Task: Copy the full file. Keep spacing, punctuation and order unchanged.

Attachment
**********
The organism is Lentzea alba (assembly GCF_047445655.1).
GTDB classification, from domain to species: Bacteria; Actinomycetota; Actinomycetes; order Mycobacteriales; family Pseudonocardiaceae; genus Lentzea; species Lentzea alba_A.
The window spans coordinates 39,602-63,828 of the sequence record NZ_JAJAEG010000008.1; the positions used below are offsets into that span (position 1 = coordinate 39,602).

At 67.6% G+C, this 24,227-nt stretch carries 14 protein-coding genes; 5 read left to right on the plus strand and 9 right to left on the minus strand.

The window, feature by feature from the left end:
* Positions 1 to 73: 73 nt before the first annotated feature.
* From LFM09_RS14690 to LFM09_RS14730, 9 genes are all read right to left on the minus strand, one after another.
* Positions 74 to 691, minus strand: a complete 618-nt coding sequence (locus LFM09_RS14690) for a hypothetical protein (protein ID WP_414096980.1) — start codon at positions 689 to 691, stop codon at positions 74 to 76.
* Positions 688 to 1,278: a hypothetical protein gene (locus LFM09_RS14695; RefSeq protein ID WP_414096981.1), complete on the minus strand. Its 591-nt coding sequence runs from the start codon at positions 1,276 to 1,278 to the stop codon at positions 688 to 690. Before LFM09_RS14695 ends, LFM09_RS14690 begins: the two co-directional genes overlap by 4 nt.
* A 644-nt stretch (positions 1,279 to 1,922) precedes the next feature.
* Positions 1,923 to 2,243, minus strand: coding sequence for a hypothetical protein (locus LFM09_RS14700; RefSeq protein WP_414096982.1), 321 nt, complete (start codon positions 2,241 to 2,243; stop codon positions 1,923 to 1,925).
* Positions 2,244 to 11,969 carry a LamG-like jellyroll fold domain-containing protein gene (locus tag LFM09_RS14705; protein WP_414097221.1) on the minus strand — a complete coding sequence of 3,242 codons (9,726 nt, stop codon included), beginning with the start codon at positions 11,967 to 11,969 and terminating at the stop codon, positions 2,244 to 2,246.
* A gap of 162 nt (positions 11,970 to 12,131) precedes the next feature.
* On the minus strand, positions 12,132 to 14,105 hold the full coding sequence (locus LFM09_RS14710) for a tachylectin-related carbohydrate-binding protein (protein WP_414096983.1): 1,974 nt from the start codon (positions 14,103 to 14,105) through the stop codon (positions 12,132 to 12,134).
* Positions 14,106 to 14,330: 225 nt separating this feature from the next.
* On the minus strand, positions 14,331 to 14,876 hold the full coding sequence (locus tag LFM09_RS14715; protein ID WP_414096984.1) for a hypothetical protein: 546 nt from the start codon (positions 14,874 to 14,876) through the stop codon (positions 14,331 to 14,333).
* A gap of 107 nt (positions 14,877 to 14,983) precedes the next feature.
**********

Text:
The organism is Lentzea alba (assembly GCF_047445655.1).
GTDB classification, from domain to species: Bacteria; Actinomycetota; Actinomycetes; order Mycobacteriales; family Pseudonocardiaceae; genus Lentzea; species Lentzea alba_A.
The window spans coordinates 39,602-63,828 of the sequence record NZ_JAJAEG010000008.1; the positions used below are offsets into that span (position 1 = coordinate 39,602).

At 67.6% G+C, this 24,227-nt stretch carries 14 protein-coding genes; 5 read left to right on the plus strand and 9 right to left on the minus strand.

The window, feature by feature from the left end:
* Positions 1 to 73: 73 nt before the first annotated feature.
* From LFM09_RS14690 to LFM09_RS14730, 9 genes are all read right to left on the minus strand, one after another.
* Positions 74 to 691, minus strand: a complete 618-nt coding sequence (locus LFM09_RS14690) for a hypothetical protein (protein ID WP_414096980.1) — start codon at positions 689 to 691, stop codon at positions 74 to 76.
* Positions 688 to 1,278: a hypothetical protein gene (locus LFM09_RS14695; RefSeq protein ID WP_414096981.1), complete on the minus strand. Its 591-nt coding sequence runs from the start codon at positions 1,276 to 1,278 to the stop codon at positions 688 to 690. Before LFM09_RS14695 ends, LFM09_RS14690 begins: the two co-directional genes overlap by 4 nt.
* A 644-nt stretch (positions 1,279 to 1,922) precedes the next feature.
* Positions 1,923 to 2,243, minus strand: coding sequence for a hypothetical protein (locus LFM09_RS14700; RefSeq protein WP_414096982.1), 321 nt, complete (start codon positions 2,241 to 2,243; stop codon positions 1,923 to 1,925).
* Positions 2,244 to 11,969 carry a LamG-like jellyroll fold domain-containing protein gene (locus tag LFM09_RS14705; protein WP_414097221.1) on the minus strand — a complete coding sequence of 3,242 codons (9,726 nt, stop codon included), beginning with the start codon at positions 11,967 to 11,969 and terminating at the stop codon, positions 2,244 to 2,246.
* A gap of 162 nt (positions 11,970 to 12,131) precedes the next feature.
* On the minus strand, positions 12,132 to 14,105 hold the full coding sequence (locus LFM09_RS14710) for a tachylectin-related carbohydrate-binding protein (protein WP_414096983.1): 1,974 nt from the start codon (positions 14,103 to 14,105) through the stop codon (positions 12,132 to 12,134).
* Positions 14,106 to 14,330: 225 nt separating this feature from the next.
* On the minus strand, positions 14,331 to 14,876 hold the full coding sequence (locus tag LFM09_RS14715; protein ID WP_414096984.1) for a hypothetical protein: 546 nt from the start codon (positions 14,874 to 14,876) through the stop codon (positions 14,331 to 14,333).
* A gap of 107 nt (positions 14,877 to 14,983) precedes the next feature.